Don’t Be A Dick

There are a lot of things that I have been able to do the last couple of year, many of them being conventions and parties and personal tours and random leaps of faith that have paid off greatly.

I was very sad about not being able to go to SDCC this year, and doubt I will ever be able to go. That’s pretty much my emo-ment. Barring the fact that I somehow get super famous and invited to the shindig, I just don’t have the money to go.

That being said, the idea of going and meeting people whose work you admire is always a tricky thing. There are moments in time when you meet someone after having an impression in your brain and then becoming disillusioned and disappointed by the actuality. I have seen people belligerently drunk and rude to people that are fans. I have seen someone flat out attack a fan.

I have witnessed the “Don’t you know who I am?” moment. The question was issued to me and I answered honestly. They were not pleased when I told them I didn’t care. Fame is not a “get-out-of-being-courteous” freebie. There is absolutely no excuse for being an asshat to anyone, regardless of how much pussy you got in the eighties.

The problem with being a fan and nerding out especially when someone is an utter dick to you is that for most people it will catch them off guard. They won’t say anything about it, but you can feel the air change around them and the expression on their face is like they have watched a thousand kittens die horrifically. I don’t let people talk down to me. I can’t. I don’t deserve someone I don’t know having an effect how I feel about myself.

I’m probably an exception. I have met people and had a pleasant experience and someone else has met the same person and their perception has been forever altered. What an actor, writer, singer (or someone who assumes they are super relevant to everyone they encounter) needs to realize is that you are a notion, a sketch, an idea to whomever you meet that is a fan.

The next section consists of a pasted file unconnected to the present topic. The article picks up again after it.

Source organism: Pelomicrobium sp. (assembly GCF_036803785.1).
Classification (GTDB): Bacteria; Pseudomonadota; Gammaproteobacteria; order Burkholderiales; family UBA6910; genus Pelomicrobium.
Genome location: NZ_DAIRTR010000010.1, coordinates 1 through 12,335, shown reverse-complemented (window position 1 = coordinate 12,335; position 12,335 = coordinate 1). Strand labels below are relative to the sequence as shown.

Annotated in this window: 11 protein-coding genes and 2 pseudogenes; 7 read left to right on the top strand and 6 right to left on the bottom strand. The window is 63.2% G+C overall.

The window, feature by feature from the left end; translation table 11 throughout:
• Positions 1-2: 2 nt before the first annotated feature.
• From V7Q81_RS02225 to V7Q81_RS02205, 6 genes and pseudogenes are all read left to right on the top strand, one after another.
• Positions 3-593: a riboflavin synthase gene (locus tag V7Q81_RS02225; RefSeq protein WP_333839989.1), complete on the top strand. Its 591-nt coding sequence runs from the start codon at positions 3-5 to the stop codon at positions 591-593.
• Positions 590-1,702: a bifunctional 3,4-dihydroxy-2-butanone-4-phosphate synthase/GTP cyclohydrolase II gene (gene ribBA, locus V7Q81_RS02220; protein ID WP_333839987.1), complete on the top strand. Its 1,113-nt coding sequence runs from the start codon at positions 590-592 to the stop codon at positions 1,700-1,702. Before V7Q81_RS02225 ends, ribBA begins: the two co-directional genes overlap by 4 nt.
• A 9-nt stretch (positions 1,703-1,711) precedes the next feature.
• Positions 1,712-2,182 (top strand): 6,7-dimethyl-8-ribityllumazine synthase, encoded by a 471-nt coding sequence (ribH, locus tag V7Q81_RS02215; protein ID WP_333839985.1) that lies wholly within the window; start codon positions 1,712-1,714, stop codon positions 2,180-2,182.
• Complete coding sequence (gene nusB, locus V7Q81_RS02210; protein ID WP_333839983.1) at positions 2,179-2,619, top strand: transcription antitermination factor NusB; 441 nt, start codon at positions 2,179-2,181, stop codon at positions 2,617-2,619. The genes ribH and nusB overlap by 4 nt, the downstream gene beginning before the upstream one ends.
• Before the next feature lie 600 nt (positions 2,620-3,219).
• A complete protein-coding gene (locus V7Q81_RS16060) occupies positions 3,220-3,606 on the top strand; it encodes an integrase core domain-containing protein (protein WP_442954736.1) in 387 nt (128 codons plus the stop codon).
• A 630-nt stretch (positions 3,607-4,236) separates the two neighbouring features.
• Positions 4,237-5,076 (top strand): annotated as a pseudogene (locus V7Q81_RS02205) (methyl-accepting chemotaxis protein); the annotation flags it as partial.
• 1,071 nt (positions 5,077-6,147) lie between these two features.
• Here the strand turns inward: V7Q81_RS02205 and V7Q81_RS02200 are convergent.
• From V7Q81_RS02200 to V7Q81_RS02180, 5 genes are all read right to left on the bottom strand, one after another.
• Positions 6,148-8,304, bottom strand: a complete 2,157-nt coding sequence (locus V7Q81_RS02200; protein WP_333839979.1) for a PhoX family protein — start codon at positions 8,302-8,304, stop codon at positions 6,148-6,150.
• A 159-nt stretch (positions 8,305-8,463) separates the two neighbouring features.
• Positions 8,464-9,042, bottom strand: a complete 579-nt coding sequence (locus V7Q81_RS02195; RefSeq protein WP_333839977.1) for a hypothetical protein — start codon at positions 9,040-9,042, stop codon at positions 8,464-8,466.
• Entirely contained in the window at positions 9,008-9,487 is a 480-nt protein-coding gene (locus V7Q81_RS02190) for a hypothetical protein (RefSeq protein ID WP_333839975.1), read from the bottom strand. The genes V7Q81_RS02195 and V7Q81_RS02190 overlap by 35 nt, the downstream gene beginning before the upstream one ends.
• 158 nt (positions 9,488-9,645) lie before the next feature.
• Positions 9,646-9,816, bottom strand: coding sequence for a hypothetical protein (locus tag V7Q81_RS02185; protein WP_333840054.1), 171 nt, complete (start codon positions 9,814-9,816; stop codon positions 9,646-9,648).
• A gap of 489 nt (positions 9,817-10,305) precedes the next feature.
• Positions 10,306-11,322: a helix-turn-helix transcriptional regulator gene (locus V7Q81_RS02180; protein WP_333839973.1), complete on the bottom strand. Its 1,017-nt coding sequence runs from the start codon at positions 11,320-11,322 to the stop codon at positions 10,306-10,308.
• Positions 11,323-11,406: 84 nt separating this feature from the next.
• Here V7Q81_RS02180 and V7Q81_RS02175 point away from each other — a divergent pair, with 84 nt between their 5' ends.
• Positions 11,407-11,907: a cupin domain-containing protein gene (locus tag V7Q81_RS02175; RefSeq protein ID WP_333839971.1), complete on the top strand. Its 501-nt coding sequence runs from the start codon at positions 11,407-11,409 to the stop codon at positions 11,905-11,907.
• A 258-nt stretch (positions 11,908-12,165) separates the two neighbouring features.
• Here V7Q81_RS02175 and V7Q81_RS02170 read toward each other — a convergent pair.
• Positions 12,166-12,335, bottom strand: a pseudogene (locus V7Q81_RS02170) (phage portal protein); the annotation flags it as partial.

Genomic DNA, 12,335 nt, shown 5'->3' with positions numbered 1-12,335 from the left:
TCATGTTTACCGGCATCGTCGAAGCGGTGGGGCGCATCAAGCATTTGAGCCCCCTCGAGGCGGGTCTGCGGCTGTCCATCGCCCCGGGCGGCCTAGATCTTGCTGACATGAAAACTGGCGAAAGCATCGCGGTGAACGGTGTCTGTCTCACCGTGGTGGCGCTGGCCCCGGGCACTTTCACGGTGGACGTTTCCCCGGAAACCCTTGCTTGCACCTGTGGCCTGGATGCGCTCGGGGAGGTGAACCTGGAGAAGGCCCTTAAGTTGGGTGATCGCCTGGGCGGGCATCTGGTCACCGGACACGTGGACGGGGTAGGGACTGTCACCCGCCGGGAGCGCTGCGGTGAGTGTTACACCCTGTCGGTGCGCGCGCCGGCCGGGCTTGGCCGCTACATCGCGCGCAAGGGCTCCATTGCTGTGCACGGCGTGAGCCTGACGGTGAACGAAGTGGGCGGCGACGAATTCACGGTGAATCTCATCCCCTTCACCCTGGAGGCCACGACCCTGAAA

You end up being a fictitious entity that doesn’t actually exist. A fan thinks you to be crazyawesomespectaculous because you wrote their favorite character, played the quirkiest badass, sang the most heartwrenchingly poignant songs. They do not know the ultimately flawed person you are. Don’t kid yourself. You’re flawed. Everyone has flaws. That’s what makes us beautiful.

Have you ever met someone, thinking that they would be someone that you thought would be one way and turned out to be completely different? Say you have a friend of a friend that you have never met and your friend says that their friend is one of the most kind-hearted, generous and loyal people you have ever met. You’d think Glenda the good witch, right? Then… you meet the Wicked Witch. Perception is skewed. People cannot be summarized by someone else.

A person is a living book. At times they can be completely confusing, but they are a story nonetheless. There are life experiences, silly quirks, deep wounds, and infinitely poignant and insightful moments that shape who they are. When a person has difficulty describing themselves to you, it is not because they haven’t given it any thought. It is because they have thought about it so much that they don’t even know how to summarize themselves.

As a fan, you have the responsibility of recognizing that you can appreciate someone’s work even though that person can be having a bad day when they meet you. Also? They are not their character/persona. You do not have the right to assume that you know everything about this famous person. If they allow fans a glimpse of their lives, it is a gift, not necessary.

As someone famous, you have the responsibility of recognizing that you might have a bad experience with a fan. You may not remember the encounter, but they will.

Oh, and here’s a little something for everyone. Mutual respect/admiration is a lot easier than being an ass.

Read 2 comments

  1. People need to remember celebrities are human too, they have their good and bad days, they don’t walk on water, they don’t cure cancer, they are just like us but with a much cooler job lol. On the other hand, celebs need to realize that if it wasn’t for the fans, they would be out of a job. Mutual respect and common courtesy need to be practiced by both sides.

  2. Great post. And that horrible feeling you get when someone you admire lets you down? You described it perfectly. I met Bill Nye The Science Guy once. I was SO VERY EXCITED about it. I gave him what I felt was a compliment and his response left me feeling like I’d done something wrong. After that I was terribly worried that every celebrity that I met in the future would disappoint me in the same way. Thankfully though that hasn’t been the case. Of course, Mandy’s right – celebs are people too. They have good days/bad days and that needs to be taken into account (maybe Bill Nye just needed a nap?) but mutual respect should always be first in any encounter.

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